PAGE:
- Symptoms of BVD
- Binocular Vision Dysfunction Test
- Binocular Vision Dysfunction Treatment
- Additional FAQs
If you often experience headaches, dizziness, light sensitivity or eye strain, you may have an eye condition called Binocular Vision Dysfunction (BVD).
BVD is generally described as a misalignment of the eyes. Even a slight misalignment can send signals to the brain which tell the eyes to force themselves back into focus. Therefore, Binocular Vision Dysfunction can cause a variety of symptoms, and is something that doctors can’t always detect with just a standard eye exam.
In this article, you’ll learn all about BVD symptoms, eye exams, and treatment options. If you’re in Chicago, you can also schedule an appointment at Eye Society to have a BVD exam today.
Symptoms of BVD
Symptoms of binocular vision dysfunction can be caused by a variety of issues, including misalignment of the eyes, a difference in the focusing power of the eyes, or a lack of coordination between the eyes.
Ultimately, binocular vision dysfunction causes your eye muscles to work overtime. This can lead to many vision problems that can affect your quality of life.
As a result, people with BVD often experience the following symptoms:
- Eye pain & fatigue
- Headaches and migraines
- Blurry vision and difficulty reading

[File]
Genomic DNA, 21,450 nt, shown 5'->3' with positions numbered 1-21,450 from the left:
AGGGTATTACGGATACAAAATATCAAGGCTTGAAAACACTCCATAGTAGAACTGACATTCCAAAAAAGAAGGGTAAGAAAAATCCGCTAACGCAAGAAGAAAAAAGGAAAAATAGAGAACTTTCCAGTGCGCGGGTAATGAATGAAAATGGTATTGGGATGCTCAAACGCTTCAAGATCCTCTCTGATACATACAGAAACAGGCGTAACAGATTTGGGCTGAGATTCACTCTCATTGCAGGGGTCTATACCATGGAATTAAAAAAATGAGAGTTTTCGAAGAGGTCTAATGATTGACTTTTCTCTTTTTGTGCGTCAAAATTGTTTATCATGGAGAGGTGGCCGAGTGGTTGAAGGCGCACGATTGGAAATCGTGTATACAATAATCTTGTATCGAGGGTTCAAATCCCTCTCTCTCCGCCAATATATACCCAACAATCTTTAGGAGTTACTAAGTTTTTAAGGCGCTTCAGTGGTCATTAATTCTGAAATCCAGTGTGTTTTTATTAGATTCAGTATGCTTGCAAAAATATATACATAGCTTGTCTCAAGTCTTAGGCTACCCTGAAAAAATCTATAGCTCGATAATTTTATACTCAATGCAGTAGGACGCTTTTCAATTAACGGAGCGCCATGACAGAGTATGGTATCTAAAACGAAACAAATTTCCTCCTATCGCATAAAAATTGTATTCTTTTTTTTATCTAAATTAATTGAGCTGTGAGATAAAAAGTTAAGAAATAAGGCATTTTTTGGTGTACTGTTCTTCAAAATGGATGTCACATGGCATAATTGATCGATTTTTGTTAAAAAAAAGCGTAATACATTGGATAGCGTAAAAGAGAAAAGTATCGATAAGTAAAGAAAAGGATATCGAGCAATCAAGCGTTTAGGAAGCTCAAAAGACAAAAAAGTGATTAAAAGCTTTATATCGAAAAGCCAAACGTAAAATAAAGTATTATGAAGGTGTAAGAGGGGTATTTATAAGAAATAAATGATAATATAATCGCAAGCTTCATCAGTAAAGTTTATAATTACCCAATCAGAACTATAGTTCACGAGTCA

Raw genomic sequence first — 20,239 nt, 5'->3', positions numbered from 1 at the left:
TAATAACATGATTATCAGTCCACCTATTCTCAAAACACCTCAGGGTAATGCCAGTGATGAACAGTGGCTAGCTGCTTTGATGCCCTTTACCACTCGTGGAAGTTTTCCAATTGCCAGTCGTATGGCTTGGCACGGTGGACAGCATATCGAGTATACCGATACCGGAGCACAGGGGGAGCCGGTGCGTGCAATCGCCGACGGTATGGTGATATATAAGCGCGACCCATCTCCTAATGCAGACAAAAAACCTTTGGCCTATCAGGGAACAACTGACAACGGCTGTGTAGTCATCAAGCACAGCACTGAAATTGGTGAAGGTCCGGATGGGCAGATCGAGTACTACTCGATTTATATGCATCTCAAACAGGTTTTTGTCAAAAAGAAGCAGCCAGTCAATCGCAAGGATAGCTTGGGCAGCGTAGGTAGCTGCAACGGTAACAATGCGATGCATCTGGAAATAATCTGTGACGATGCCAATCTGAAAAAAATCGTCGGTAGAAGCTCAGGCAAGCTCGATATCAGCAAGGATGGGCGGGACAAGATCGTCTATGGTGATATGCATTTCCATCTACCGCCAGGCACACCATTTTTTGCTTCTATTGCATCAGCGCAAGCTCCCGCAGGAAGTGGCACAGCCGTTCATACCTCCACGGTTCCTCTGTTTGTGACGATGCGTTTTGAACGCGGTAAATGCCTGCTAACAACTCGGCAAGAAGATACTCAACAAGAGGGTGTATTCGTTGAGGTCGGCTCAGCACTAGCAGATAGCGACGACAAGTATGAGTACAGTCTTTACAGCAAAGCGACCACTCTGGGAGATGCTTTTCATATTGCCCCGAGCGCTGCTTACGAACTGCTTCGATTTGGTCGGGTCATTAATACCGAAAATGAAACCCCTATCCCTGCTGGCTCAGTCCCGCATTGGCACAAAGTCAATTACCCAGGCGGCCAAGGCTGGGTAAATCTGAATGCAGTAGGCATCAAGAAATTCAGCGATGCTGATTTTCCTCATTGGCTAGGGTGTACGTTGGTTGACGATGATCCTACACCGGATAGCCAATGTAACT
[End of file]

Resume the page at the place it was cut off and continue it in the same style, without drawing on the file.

- Dizziness, lightheadedness, nausea, motion sickness, and vertigo
- Double vision
- Disruptive sleep pattern
Eye pain & fatigue
Through constant misalignment and realignment, your eye muscles undergo strain and stress. Eye pain due to strain may feel like a burning or sharp sensation in the eye, usually on the surface. It may also be accompanied by redness, watering, itching, and/or fatigue.
Headaches and migraines
Patients with BVD caused by Post Concussion Syndrome often experience headaches at the base of the skull, throbbing at your temples, or intense pressure at the crown of the head. Headache and migraine symptoms due to BVD are usually constant and intense.
Blurry vision and difficulty reading
Do you ever feel tired when reading as though the words are blending together? Do you tend to skip lines when reading or often lose your place? BVD has also been linked to reading and learning disorders, and some patients describe words as “swimming on the page”.
The small misalignments caused by BVD are generally missed on routine eye exams. So if you experience any of these symptoms then you should schedule an appointment for a BVD exam today.
Dizziness, lightheadedness, nausea, motion sickness, and vertigo
When the eyes are misaligned, the brain receives conflicting information from each eye. As a result, BVD can cause the person to feel dizzy, lightheaded, nauseous, and experience motion sickness and vertigo. This can also cause headaches, confusion, and difficulty focusing.
While these symptoms can vary, common triggers of BVD include:
- Car sickness or dizziness when driving around curves, riding in the passenger seat, or seeing cars speed by in your peripheral vision
- Slowly drifting side to side as you walk
- Frequently running into objects on the same side of your body
- Large indoor spaces with tall ceilings (like malls, bog box stores, or airports)
If you’re experiencing double vision, you may be seeing two overlapping or shadowed images, as well as a heightened sensitivity to light due to amplified glare from surfaces. You might also find yourself covering or closing one eye to make visual tasks easier and may have difficulty with activities such as sports which require catching or hitting a ball.